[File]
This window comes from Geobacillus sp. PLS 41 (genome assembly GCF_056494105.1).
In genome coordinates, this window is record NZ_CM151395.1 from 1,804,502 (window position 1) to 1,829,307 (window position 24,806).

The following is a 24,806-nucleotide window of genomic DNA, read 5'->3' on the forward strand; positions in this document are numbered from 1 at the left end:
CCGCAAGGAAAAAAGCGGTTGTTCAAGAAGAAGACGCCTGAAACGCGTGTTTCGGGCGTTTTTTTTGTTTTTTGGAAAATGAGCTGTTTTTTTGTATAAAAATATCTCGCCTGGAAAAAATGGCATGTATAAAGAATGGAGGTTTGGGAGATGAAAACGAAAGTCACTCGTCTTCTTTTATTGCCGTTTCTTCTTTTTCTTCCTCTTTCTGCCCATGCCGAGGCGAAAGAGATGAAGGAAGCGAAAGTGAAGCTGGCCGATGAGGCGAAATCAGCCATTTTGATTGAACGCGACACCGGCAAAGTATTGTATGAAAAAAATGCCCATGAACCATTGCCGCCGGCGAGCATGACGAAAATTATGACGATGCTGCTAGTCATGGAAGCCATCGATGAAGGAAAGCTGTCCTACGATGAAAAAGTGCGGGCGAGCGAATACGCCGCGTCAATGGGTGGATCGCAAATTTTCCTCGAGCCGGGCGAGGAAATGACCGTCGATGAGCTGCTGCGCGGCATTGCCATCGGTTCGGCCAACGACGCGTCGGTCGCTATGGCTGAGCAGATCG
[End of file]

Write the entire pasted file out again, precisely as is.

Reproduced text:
This window comes from Geobacillus sp. PLS 41 (genome assembly GCF_056494105.1).
In genome coordinates, this window is record NZ_CM151395.1 from 1,804,502 (window position 1) to 1,829,307 (window position 24,806).

The following is a 24,806-nucleotide window of genomic DNA, read 5'->3' on the forward strand; positions in this document are numbered from 1 at the left end:
CCGCAAGGAAAAAAGCGGTTGTTCAAGAAGAAGACGCCTGAAACGCGTGTTTCGGGCGTTTTTTTTGTTTTTTGGAAAATGAGCTGTTTTTTTGTATAAAAATATCTCGCCTGGAAAAAATGGCATGTATAAAGAATGGAGGTTTGGGAGATGAAAACGAAAGTCACTCGTCTTCTTTTATTGCCGTTTCTTCTTTTTCTTCCTCTTTCTGCCCATGCCGAGGCGAAAGAGATGAAGGAAGCGAAAGTGAAGCTGGCCGATGAGGCGAAATCAGCCATTTTGATTGAACGCGACACCGGCAAAGTATTGTATGAAAAAAATGCCCATGAACCATTGCCGCCGGCGAGCATGACGAAAATTATGACGATGCTGCTAGTCATGGAAGCCATCGATGAAGGAAAGCTGTCCTACGATGAAAAAGTGCGGGCGAGCGAATACGCCGCGTCAATGGGTGGATCGCAAATTTTCCTCGAGCCGGGCGAGGAAATGACCGTCGATGAGCTGCTGCGCGGCATTGCCATCGGTTCGGCCAACGACGCGTCGGTCGCTATGGCTGAGCAGATCG